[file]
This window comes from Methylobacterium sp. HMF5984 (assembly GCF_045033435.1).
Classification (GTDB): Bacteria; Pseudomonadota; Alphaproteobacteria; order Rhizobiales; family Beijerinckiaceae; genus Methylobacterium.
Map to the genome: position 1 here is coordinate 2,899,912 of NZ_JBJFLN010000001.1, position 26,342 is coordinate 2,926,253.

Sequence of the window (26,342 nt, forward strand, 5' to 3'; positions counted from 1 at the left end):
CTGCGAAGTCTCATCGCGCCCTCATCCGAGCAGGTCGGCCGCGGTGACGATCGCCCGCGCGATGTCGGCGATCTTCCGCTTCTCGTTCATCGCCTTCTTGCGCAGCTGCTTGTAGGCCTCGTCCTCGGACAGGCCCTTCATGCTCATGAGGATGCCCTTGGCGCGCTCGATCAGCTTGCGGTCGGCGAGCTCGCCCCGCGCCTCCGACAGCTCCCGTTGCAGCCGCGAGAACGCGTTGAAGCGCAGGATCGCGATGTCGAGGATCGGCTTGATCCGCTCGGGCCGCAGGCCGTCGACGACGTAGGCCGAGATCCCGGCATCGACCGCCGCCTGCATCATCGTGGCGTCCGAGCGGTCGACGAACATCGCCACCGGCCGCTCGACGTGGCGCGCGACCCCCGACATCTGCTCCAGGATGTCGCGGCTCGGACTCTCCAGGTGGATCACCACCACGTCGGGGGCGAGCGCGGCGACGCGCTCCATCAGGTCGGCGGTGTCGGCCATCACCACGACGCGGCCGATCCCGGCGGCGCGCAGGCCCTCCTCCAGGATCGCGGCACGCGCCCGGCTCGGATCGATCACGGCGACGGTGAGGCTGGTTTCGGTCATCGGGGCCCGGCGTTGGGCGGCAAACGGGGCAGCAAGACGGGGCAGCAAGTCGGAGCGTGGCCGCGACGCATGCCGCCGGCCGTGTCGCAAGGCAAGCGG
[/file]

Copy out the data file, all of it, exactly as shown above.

This window comes from Methylobacterium sp. HMF5984 (assembly GCF_045033435.1).
Classification (GTDB): Bacteria; Pseudomonadota; Alphaproteobacteria; order Rhizobiales; family Beijerinckiaceae; genus Methylobacterium.
Map to the genome: position 1 here is coordinate 2,899,912 of NZ_JBJFLN010000001.1, position 26,342 is coordinate 2,926,253.

Sequence of the window (26,342 nt, forward strand, 5' to 3'; positions counted from 1 at the left end):
CTGCGAAGTCTCATCGCGCCCTCATCCGAGCAGGTCGGCCGCGGTGACGATCGCCCGCGCGATGTCGGCGATCTTCCGCTTCTCGTTCATCGCCTTCTTGCGCAGCTGCTTGTAGGCCTCGTCCTCGGACAGGCCCTTCATGCTCATGAGGATGCCCTTGGCGCGCTCGATCAGCTTGCGGTCGGCGAGCTCGCCCCGCGCCTCCGACAGCTCCCGTTGCAGCCGCGAGAACGCGTTGAAGCGCAGGATCGCGATGTCGAGGATCGGCTTGATCCGCTCGGGCCGCAGGCCGTCGACGACGTAGGCCGAGATCCCGGCATCGACCGCCGCCTGCATCATCGTGGCGTCCGAGCGGTCGACGAACATCGCCACCGGCCGCTCGACGTGGCGCGCGACCCCCGACATCTGCTCCAGGATGTCGCGGCTCGGACTCTCCAGGTGGATCACCACCACGTCGGGGGCGAGCGCGGCGACGCGCTCCATCAGGTCGGCGGTGTCGGCCATCACCACGACGCGGCCGATCCCGGCGGCGCGCAGGCCCTCCTCCAGGATCGCGGCACGCGCCCGGCTCGGATCGATCACGGCGACGGTGAGGCTGGTTTCGGTCATCGGGGCCCGGCGTTGGGCGGCAAACGGGGCAGCAAGACGGGGCAGCAAGTCGGAGCGTGGCCGCGACGCATGCCGCCGGCCGTGTCGCAAGGCAAGCGG